Bob Phelan was the perfect example of a complete lacrosse player – goalscorer, playmaker, and highly effective checker.
Newspaper headlines shouted out what New Westminster Adanac fans took for granted: “Phelan in Brilliant Display”.

The Second World War, and later an injury, cut short his playing career, but failed to dampen his love of lacrosse – he continued his involvement in box lacrosse as a coach, referee, and league executive long after his retirement as a player.

Born and raised in New Westminster, the youngest of 11 children, Bob began playing field lacrosse for Vic Strople at the age of 12 but easily switched to the box game in 1932 under .

In 1937, at the age of 19, Bob lined up with the senior Adanacs. His success was immediate – although assigned to check the opponents’ top players (Bill Wilson and , for example), he still managed 30 goals himself. Bob and then picked up by Vancouver Bluebirds in quest of the Canadian junior title.

Bob continued to improve in 1938 as he and his Adanac teammates won the B.C. Lacrosse title and made an unsuccessful challenge for the Mann Cup. He also captained an Under-21 basketball team to the 1938 provincial championship.

Then, in 1939, everything came together – Bob scored 37 goals, led the playmakers with 48 assists and was a major factor in the Adanacs’ success in capturing the Mann Cup.

Bob played one more season with the Adanacs – his fourth 30-plus goal season – before he entered the armed services. He remained active in sports while stationed on Vancouver Island, playing lacrosse and basketball with the RCAF and United Services teams.

In 1943, Bob enjoyed the thrill of being a Canadian champion in separate sports. He captained the Pat Bay Flyers (RCAF) to the national basketball title and was added as a pickup player in the Salmonbellies lineup in a successful quest for the Mann Cup.

While still in uniform, Bob returned to the Adanacs for the 1945 playoffs but injuries put him on the sidelines for the entire 1946 season. He attempted a comeback the following year but the injuries limited his playing time to just six games; however, two of those six games were in the Canadian championship playoffs and resulted in his third Mann Cup ring.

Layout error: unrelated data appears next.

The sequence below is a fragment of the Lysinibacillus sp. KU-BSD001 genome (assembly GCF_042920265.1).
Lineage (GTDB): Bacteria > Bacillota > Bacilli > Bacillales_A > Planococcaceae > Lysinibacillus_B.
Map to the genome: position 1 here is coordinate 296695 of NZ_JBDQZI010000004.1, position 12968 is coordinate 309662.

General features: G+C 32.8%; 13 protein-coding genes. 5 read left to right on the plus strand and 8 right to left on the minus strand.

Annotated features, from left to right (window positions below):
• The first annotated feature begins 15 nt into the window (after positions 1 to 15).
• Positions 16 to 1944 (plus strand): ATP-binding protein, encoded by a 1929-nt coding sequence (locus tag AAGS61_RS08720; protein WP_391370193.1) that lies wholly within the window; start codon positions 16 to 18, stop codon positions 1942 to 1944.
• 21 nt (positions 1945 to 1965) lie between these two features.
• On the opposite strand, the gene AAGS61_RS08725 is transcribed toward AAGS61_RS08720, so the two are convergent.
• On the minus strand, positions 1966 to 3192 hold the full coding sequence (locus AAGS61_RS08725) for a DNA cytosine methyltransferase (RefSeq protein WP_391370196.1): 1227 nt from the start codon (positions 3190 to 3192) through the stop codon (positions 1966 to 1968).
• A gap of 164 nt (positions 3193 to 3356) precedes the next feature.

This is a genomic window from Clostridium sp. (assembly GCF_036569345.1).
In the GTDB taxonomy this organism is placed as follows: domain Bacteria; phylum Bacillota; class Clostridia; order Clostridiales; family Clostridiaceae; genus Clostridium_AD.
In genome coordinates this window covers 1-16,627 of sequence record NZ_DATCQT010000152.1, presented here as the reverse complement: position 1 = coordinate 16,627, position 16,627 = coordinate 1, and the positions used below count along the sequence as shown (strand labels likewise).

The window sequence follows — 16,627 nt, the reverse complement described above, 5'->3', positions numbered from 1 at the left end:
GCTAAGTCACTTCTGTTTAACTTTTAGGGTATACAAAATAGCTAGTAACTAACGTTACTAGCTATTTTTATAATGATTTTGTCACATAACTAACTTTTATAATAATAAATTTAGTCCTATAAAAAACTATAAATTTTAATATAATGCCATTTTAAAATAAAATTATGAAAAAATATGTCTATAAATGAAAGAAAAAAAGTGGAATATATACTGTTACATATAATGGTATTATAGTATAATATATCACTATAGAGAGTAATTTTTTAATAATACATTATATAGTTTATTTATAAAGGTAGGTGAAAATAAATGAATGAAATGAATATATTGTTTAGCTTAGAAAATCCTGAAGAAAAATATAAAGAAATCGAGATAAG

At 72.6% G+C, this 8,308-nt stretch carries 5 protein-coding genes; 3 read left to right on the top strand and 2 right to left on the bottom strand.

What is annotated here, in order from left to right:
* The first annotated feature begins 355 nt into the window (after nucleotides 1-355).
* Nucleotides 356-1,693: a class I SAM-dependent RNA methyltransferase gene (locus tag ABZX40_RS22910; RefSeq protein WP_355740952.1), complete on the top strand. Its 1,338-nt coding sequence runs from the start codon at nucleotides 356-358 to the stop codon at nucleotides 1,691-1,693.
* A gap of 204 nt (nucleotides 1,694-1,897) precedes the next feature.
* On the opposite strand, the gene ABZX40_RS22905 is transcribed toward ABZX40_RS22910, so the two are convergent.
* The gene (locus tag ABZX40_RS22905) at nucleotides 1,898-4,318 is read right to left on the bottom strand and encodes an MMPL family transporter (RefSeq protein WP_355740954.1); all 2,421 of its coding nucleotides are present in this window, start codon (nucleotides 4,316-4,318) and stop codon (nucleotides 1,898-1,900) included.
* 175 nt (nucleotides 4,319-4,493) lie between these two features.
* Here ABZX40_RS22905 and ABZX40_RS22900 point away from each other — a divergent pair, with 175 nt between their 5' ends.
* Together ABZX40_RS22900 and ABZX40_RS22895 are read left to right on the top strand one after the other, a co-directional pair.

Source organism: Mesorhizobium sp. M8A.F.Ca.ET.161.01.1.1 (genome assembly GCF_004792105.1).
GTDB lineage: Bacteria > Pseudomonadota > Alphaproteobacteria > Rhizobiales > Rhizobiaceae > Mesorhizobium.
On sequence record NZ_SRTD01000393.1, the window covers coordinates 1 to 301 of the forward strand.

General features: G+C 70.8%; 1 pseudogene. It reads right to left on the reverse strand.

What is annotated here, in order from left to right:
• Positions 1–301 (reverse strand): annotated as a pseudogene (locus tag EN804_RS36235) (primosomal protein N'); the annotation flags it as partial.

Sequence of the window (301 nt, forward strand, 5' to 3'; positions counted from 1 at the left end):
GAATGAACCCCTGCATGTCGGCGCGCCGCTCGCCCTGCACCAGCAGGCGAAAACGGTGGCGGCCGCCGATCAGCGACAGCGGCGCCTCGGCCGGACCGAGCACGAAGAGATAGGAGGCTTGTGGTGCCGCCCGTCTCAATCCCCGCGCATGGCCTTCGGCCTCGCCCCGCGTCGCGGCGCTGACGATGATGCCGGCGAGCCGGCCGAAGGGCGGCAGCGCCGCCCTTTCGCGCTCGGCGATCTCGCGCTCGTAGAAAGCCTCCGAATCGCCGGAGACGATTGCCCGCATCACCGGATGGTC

Although just 29 years old, the injuries pushed Bob into early retirement following the 1947 season. Over the next 15 years, he continued his involvement in New Westminster lacrosse, coaching midget, juvenile and junior teams and serving as manager of the senior club. As well, he refereed all levels up to junior, chaired the Inter-City Junior Lacrosse Commission, served on the Inter-City Senior Commission and was a BCLA executive councilor.

It was a short, but extremely productive, career – 206 goals and 193 assists for 399 points in just 158 games, plus three Mann Cup titles in four attempts.

Bob was inducted into the Canadian Lacrosse Hall of Fame in 1998.

Earl Robert Phelan was born in New Westminster’s St. Mary’s Hospital on September 16, 1918, and was later baptized in nearby St. Peter’s Catholic Church. He died in St. Mary’s Hospital on December 18, 1999; memorial service was held four days later in St. Peter’s Church.

Squeezed in between those dates was the life of a truly remarkable sportsman.

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